What Color Tent is Coolest in Hot Weather?
With the popularity of camping, festivals and staycations growing each and every year, there is more demand than ever to produce tents in different colors. Either for easy recognition, camouflage, or to help regulate the temperature inside the tent. While the latter may seem fairly irrelevant when it comes to choosing a tent (as most tents can be insulated in different ways to regulate the temperature), it’s definitely a factor worth considering, even if just for a slight difference.
Colors that reflect light are best for keeping cool, such as white, yellow and some types of green. However, there are pros and cons to each of these options that need to be weighed up.
Why Does Tent Color Matter?
The color of a tent has multiple uses. Whether that be to stand out from its environment, to blend in with its environment, or for more practical reasons such as to keep the tent warm or cool depending on the time of year. In the case of standing out or blending in, sometimes tents are needed to stand out in their surroundings, such as in snow storms or at festivals. While, on the contrary, they may need to be camouflaged if in an area where wild animals live in an attempt to help prevent attacks.
The color of a tent can help regulate the heat of the tent, as certain colors can reflect or absorb heat depending on the density or shade of the color. It’s always good to remember what purpose you intend to use your tent for before considering a color for it, as some colors may work well when it comes to temperature regulation, but could also attract wildlife – thus making your camping experience much more uncomfortable than it needed to be.
It’s always important to remember that you can help keep your tent cool or warm your tent up without relying on the color of the tent.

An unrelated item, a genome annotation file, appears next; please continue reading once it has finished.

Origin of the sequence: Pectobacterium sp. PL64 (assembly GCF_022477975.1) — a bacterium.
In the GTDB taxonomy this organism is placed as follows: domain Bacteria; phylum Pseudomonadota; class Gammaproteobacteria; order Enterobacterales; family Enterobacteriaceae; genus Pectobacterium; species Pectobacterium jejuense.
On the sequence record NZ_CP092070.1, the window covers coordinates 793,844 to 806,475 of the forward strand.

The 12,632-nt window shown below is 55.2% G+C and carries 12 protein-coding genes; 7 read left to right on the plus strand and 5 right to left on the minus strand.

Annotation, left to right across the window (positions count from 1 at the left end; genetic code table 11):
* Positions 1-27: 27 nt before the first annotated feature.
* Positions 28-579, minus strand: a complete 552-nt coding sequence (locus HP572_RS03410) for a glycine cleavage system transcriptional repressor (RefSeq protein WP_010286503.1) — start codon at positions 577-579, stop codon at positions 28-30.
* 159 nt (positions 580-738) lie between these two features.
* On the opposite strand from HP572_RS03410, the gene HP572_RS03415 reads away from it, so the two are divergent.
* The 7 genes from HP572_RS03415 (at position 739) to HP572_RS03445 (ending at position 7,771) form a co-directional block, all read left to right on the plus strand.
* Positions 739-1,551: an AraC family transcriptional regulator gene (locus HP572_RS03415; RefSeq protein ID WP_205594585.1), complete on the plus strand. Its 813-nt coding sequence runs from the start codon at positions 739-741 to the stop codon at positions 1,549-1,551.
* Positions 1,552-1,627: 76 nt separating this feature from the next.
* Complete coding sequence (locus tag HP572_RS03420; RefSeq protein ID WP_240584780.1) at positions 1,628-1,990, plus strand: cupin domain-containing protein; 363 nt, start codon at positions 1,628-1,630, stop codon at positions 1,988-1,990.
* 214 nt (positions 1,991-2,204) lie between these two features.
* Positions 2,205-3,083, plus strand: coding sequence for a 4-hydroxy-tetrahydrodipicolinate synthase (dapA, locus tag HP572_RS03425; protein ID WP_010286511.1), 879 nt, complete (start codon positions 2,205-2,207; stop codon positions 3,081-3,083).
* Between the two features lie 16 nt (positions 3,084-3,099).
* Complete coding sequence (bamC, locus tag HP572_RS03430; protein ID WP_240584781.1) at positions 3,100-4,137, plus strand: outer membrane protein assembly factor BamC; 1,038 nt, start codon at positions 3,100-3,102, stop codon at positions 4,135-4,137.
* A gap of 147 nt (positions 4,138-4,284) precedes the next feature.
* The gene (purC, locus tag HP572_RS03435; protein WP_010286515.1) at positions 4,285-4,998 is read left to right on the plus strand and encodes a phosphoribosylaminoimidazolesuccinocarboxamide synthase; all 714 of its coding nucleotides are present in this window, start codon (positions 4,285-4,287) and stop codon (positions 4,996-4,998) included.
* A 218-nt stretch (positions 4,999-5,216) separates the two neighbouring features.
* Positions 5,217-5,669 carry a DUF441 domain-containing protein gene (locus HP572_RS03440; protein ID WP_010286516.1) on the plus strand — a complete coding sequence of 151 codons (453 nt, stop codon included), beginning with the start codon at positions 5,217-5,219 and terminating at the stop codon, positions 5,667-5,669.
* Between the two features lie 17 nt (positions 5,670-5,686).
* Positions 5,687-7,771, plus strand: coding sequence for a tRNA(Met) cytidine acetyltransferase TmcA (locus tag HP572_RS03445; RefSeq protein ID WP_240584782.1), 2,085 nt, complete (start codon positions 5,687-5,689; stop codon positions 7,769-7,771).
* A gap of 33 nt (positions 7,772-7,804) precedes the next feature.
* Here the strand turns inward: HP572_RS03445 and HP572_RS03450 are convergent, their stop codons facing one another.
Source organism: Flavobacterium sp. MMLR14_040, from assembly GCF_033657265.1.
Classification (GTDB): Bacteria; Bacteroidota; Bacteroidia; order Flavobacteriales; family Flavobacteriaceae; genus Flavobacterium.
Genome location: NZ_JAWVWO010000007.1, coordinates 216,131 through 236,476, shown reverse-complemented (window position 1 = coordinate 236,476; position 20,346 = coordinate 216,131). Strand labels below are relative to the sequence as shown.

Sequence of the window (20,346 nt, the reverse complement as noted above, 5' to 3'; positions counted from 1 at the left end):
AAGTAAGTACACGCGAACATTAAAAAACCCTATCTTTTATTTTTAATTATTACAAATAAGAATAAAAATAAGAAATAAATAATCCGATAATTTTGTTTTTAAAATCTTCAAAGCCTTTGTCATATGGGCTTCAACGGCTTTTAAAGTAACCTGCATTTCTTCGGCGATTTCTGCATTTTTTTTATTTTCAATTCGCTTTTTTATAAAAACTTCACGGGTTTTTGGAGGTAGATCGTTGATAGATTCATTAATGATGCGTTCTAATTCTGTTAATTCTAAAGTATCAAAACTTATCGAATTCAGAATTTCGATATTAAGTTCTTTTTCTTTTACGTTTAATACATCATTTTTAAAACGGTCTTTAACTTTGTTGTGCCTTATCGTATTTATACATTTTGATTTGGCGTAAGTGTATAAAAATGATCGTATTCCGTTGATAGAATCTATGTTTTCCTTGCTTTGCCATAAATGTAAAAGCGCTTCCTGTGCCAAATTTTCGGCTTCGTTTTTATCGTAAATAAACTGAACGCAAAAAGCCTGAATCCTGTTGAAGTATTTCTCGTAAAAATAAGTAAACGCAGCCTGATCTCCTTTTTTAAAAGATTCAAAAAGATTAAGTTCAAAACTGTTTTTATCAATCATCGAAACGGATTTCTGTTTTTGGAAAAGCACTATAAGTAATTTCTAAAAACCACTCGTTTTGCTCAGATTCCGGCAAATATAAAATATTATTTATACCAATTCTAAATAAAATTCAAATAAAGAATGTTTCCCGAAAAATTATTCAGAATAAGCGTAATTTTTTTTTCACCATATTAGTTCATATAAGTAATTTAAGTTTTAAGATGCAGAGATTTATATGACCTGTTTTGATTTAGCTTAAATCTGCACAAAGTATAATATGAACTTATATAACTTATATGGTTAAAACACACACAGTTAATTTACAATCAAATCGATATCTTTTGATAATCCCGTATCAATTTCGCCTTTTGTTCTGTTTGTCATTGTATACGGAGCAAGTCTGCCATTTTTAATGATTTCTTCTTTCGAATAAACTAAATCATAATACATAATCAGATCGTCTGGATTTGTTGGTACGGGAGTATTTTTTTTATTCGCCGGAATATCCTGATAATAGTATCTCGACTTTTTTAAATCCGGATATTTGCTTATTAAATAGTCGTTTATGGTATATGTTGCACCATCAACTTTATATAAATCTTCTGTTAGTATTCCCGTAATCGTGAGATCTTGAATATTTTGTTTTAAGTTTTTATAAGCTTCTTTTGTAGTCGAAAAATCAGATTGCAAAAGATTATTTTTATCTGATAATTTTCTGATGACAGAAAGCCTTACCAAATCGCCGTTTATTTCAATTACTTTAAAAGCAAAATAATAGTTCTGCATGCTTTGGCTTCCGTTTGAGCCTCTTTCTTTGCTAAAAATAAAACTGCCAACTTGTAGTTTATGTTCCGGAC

Color Tents that are Coolest in Hot Weather
For your tent to stay cool in hot weather, the color of your tent should be one which reflects light rather than absorbing it. Typically, you can base your judgement on how light the color is, as light colors tend to reflect light more effectively than dark colors. The same logic applies to houses and even clothes, as dark walls or clothes tend to be much warmer in the summer than white walls or white clothes.
Using a white tent may seem like the obvious choice after thinking about the reflectivity of the color white. However, using a white tent comes with several risk factors and disadvantages which may make you reconsider. White tents run the risk of being attractive to wildlife, but in particular big cats. This is due to the often shiny appearance of the tent, which makes it stand out from its surroundings and can make critters keen to investigate. Additionally, the color white is especially attractive to mosquitoes and other flying insects, which may land on it to rest. White tents are also undeniably hard to keep clean, especially considering that camping is a particularly messy hobby to partake in. While not a risk, cleaning a tent is certainly not a fun task, and can be more avoidable if you choose a tent color that isn’t white.